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Green's 30th goal is not fantasy

Thursday, 04.02.2009 / 11:32 AM / NHL Insider

By Mike G. Morreale - NHL.com Staff Writer

Kyle Lieske might be the happiest fantasy hockey owner in North America this morning.

When the friend of 23-year-old Washington Capitals defenseman Mike Green reached out to his former youth-hockey teammate and requested some production for his sagging fantasy franchise, Green delivered in record-breaking fashion.

Green scored a pair of power-play goals less than 1:30 apart in the third period of a 5-3 victory against the Islanders on Wednesday to become the eighth defenseman in NHL history to score 30 goals in a season and the first Washington defenseman to net 30 since Kevin Hatcher scored 34 in 1992-93.

Green's 18 power-play goals broke a franchise record for a defenseman, breaking the mark of 16 held by Hall of Famer Scott Stevens.

The production was music to the ears of Lieske, whose fantasy roster happens to feature Green, his friend from back home in Calgary.

"I said I was going to do it, but I had no idea it was going to happen," Green said. "I was talking to him before the game and I promised I'd (get to 30) today. His hockey pool was struggling, so I guess I was just trying to help. It's just funny that I did it, and now I can tell him, 'I told you so."'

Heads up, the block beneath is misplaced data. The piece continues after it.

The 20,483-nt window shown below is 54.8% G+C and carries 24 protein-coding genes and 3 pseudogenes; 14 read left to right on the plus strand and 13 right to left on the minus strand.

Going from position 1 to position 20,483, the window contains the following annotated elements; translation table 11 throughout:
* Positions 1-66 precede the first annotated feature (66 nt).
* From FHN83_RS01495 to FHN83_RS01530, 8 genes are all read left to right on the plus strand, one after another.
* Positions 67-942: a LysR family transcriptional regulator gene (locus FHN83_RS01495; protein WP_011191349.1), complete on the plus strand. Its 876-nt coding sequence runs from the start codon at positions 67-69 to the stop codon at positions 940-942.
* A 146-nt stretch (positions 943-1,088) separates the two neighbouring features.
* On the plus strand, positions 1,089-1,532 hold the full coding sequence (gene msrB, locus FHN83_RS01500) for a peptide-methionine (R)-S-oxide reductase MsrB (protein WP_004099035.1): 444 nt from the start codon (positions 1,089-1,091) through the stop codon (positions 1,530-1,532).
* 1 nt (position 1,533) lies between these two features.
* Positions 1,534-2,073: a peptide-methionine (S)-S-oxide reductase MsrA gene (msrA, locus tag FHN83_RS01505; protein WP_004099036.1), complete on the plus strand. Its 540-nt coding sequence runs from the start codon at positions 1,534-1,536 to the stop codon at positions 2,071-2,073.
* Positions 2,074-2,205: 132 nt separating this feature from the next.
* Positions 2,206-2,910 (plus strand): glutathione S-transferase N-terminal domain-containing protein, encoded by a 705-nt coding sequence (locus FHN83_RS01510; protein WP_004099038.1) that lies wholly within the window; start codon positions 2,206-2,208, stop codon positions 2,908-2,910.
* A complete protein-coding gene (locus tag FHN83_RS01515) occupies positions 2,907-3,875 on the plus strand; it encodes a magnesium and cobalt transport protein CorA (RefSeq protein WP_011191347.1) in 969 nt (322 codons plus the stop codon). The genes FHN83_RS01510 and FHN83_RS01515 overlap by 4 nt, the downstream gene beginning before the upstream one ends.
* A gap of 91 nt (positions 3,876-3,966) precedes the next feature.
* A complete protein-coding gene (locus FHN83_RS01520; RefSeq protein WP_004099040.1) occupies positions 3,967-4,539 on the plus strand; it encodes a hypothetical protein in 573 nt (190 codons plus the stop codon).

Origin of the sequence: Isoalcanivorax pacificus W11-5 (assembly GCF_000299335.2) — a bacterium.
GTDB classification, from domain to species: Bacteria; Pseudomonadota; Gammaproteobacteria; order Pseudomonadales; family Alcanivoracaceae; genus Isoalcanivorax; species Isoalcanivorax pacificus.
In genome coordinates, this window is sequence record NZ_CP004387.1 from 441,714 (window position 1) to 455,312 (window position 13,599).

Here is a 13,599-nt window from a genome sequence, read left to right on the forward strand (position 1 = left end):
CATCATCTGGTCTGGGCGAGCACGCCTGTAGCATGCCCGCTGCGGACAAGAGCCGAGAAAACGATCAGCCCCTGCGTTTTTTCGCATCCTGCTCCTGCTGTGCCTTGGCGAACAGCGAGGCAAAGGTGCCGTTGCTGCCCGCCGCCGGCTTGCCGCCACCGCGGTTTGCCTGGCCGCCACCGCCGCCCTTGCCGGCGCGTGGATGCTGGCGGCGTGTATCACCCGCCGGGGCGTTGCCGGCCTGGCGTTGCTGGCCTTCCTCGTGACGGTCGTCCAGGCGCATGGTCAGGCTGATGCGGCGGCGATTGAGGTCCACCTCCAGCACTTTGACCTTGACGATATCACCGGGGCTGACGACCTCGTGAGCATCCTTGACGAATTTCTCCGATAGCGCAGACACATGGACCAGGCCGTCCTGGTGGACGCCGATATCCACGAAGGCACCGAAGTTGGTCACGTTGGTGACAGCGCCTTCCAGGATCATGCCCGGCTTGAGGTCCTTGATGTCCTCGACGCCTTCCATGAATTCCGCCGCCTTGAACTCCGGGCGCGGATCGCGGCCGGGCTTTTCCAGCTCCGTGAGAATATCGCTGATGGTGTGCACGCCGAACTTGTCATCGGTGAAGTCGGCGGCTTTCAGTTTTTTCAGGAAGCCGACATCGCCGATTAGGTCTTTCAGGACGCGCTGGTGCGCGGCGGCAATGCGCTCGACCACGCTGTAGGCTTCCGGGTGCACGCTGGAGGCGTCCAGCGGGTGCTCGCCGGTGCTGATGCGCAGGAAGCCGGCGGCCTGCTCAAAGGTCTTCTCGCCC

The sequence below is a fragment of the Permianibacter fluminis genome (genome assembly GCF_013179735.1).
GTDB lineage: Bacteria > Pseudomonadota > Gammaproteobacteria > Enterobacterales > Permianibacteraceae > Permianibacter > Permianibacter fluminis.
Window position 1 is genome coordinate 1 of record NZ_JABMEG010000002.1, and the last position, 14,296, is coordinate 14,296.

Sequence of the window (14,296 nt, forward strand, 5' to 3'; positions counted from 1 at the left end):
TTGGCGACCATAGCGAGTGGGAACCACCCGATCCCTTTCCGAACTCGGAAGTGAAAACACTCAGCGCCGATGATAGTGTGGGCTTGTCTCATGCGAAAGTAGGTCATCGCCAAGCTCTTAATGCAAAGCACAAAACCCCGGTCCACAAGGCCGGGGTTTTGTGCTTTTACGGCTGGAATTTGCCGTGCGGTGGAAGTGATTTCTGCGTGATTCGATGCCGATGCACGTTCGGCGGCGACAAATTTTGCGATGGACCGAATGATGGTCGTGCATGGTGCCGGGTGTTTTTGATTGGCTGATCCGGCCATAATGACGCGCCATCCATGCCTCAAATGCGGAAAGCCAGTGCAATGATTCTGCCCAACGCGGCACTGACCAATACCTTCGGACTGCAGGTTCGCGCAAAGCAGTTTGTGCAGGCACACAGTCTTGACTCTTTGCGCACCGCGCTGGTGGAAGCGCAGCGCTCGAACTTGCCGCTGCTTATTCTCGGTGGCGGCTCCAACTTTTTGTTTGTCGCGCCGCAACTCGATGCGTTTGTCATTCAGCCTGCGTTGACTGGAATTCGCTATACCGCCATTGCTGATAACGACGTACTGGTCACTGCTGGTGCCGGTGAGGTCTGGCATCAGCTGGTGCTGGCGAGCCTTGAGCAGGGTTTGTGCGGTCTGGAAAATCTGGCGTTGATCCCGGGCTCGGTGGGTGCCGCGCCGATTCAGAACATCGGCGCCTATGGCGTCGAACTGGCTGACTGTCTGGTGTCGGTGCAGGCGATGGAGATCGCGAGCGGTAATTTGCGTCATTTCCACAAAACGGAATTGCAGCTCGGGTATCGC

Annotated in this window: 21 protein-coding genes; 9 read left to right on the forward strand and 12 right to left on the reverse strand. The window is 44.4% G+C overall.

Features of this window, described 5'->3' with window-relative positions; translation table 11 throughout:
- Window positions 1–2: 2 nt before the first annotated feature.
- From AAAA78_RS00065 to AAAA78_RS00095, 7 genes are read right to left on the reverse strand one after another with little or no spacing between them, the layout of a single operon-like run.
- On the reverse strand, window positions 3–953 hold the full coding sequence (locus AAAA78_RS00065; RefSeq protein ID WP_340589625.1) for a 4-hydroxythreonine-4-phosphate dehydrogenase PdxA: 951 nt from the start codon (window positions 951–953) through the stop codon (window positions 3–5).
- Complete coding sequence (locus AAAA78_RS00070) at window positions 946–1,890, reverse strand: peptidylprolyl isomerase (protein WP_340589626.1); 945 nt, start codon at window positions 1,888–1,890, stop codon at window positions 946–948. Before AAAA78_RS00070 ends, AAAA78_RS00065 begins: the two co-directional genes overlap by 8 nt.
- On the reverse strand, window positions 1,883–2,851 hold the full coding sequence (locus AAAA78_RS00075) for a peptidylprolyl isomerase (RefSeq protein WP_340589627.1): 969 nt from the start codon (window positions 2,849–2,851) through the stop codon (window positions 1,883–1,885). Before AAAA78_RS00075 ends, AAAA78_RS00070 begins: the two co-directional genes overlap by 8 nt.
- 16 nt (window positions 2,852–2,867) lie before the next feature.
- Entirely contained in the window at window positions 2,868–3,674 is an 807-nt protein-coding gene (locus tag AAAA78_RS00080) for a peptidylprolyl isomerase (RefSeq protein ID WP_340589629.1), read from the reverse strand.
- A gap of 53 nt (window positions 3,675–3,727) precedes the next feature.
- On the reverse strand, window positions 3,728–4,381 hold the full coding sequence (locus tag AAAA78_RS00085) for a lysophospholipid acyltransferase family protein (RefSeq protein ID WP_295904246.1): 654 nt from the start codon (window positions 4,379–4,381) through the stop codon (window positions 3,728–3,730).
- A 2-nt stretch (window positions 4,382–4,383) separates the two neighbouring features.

Capitals coach Bruce Boudreau wasn't aware Green had his good friend on his mind during the course of the game.

"That's good -- whatever gets him going," Boudreau said. "I hope he has a couple more friends that have a struggling fantasy hockey club."

In addition to coming to the aid of fantasy hockey junkies across the globe, Green's memorable night also was the Capitals' 47th victory of the season -- three short of a franchise-high 50 established in 1985-86. The team also eclipsed the 100-point plateau -- it now has 101 -- for the first time since 1999-2000, when it accrued 102.

"I definitely had a goal for myself to score over 20, and I play with some of the best players in the world," Green said. "I am very fortunate to have as many as I do."